In Focus: Contemporary First Nations and Native American Women Artists and Curators
This series invites Native American and First Nations women artists and curators living and working in the United States and Canada to highlight their individual practices and share their experience as knowledge producers in the contemporary art world. The speakers will share their art- and exhibition-making processes and collaborations, as well as thoughts about their roles and responsibilities as cultural stewards.
Thursday, August 15 7:00 pm – 8:30 pm
In Focus: Marianne Nicolson
British Columbia is celebratory of Indigenous visual culture but silent on the issue of Indigenous Land Rights, which, for the most part, was sidestepped by colonial authority during the establishment of the province. Nicolson's artwork seeks to bring these issues back into the discussion of Indigenous art and its deep connection to the land.
Thursday, September 19 7:00 pm – 8:30 pm
In Focus: Marie Watt
What would the world look like if we thought of ourselves as companion species? Marie Watt doesn’t pretend to have the answer to this question, but her work does seek to forge relationships and reveal aspects of our connectedness to one another, to animals, and to the natural world. Rather than presenting her extensive body of work in chronological order, Watt will piece together themes in a way that might resemble sewing together a blanket.
Thursday, October 17 7:00 pm – 8:30 pm
In Focus: Asia Tail
Asia Tail will present on recent projects, and her plans for the future, as she continues to explore the intersections of community organizing and personal practice as a mixed Urban Indigenous artist.
Thursday, November 21 7:00 pm – 8:30 pm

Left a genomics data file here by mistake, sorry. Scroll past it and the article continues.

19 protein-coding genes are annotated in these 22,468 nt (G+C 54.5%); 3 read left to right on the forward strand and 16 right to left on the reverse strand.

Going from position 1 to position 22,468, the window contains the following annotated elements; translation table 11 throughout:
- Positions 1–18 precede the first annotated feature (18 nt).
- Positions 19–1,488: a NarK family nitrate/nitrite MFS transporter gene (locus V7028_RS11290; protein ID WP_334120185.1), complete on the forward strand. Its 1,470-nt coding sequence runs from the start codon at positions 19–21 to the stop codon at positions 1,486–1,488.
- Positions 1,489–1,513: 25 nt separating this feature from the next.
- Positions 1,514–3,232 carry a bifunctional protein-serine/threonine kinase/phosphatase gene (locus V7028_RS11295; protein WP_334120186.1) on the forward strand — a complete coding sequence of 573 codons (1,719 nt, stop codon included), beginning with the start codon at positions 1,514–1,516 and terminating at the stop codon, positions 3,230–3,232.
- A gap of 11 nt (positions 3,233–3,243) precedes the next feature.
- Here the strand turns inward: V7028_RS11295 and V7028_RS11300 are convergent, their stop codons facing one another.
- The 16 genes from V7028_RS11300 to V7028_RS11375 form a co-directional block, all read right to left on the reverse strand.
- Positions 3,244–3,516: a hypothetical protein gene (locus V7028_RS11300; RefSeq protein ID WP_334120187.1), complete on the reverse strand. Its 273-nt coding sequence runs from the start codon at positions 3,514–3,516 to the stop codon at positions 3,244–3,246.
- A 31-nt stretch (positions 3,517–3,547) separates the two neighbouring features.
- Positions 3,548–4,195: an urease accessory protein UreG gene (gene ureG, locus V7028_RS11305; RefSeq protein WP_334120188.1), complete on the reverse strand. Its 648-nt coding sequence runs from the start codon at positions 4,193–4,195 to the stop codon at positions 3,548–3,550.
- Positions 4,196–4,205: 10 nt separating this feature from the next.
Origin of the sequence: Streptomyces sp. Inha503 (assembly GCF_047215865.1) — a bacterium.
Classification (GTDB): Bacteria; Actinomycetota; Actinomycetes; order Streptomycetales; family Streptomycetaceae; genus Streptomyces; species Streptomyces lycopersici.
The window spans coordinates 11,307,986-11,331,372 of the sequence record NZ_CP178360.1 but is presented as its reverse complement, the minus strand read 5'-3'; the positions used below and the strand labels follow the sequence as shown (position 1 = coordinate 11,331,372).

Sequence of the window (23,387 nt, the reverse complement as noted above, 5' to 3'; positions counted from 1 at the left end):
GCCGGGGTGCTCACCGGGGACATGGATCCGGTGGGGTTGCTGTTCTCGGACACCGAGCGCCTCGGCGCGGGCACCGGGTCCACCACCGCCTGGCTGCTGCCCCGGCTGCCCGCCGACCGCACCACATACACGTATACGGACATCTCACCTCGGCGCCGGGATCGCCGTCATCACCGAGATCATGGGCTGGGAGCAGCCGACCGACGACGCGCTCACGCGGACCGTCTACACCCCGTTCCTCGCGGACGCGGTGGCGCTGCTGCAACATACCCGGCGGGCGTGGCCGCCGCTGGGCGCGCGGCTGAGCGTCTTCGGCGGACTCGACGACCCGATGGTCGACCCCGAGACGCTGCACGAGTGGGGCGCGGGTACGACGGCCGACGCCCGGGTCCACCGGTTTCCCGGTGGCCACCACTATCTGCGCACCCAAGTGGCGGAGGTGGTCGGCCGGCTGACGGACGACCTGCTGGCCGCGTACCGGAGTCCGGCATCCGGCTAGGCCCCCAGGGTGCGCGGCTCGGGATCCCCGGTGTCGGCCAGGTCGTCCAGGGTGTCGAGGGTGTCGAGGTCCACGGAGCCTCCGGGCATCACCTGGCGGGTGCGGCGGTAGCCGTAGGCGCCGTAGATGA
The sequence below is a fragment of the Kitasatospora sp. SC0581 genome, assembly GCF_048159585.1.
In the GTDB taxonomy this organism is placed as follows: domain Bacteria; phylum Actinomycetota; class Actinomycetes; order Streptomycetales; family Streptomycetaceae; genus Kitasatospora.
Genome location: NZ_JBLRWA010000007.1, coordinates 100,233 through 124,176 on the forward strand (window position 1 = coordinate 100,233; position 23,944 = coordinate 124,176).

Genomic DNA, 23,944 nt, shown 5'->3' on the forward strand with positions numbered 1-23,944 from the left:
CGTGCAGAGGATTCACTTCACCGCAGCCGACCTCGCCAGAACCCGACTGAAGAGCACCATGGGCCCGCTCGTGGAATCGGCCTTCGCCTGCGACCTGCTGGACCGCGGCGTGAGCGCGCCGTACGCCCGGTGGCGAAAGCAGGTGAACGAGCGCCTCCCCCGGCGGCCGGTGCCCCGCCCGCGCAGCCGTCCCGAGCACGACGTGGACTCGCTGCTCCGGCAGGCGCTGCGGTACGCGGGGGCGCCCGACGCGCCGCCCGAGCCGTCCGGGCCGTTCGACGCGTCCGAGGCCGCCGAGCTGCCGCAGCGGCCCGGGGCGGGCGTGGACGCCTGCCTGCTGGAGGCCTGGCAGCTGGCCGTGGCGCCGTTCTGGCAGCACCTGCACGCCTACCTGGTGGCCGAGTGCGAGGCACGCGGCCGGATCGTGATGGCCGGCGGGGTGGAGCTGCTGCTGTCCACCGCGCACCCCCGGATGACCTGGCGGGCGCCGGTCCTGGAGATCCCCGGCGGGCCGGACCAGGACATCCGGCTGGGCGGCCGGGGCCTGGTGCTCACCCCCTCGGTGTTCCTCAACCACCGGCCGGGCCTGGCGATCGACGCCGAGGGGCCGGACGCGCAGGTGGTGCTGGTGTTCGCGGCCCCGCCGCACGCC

In Focus: Merritt Johnson
Borders are lies unless they are mountains or water. Weaving & stitching serve as physical embodiments of overlapping & intersecting nature of creation in relation to land/water to their dependents (plant/animal) and to cultures and sociopolitical constructs. Merritt Johnson will share her aesthetic considerations of the layering of the image as engagement with seen and unseen, impossibility and limitation in sight as it relates to our capacities based on lifespan, experience, culture, expectation in connection to land and water.
Thursday, December 19 7:00 pm – 8:30 pm
In Focus: Wanda Nanibush
Performance is an act of cultural and political resistance as well as a means of remembrance and commemoration. It offers glimpses of a forgotten past, and uses creative fiction as a force against colonial narratives of capture, savagery, loss, and disappearance. Contemporary artists contend with the legacy of colonial representations as well as the legacy of cultural performance by utilizing a variety of aesthetic strategies such as reenactment, remixing, memorialization, mimicry, parody, masquerade, and portraiture. They return to the history of performing ‘Indian’ and its conundrums to recuperate the erased and objectified performer as an ancestor, an artist, and an Indigenous subject. Through this return they seek to understand their own relationship to performing culture in a contemporary art context, often turning the gaze back on to an audience and making the colonial desires that underpin colonial imagery visible. Lastly, some of the artists use performance itself as an entry point in rewriting colonial historical narratives from an Indigenous point of view.
Tickets to individual lectures may be available the day of the lecture on a space-available basis. Standby is first-come, first-served, one hour prior to the lecture. Individual tickets Members: $16; Non-members: $24.
CREDIT AND CLOCK HOURS
Continuing-education credits and clock hours are available to educators through Seattle Pacific University (SPU). Payments for fees are paid directly to SPU online. All registered participants will receive the necessary information to register one week in advance of the start of the lecture series. Do not include payment for fees with your registration. Lecture Series: $15 for five clock hours.
The Frye Art Museum reserves the right to cancel any lecture series. If the Museum cancels a course or class, a full refund will be issued. If participant cancels enrollment more than two weeks prior to start date, a full refund will be issued, less a $25 processing fee. No refunds issued with less than two weeks’ notice. To cancel registration, call 206 432 8200 between 9 am–5 pm Monday–Friday.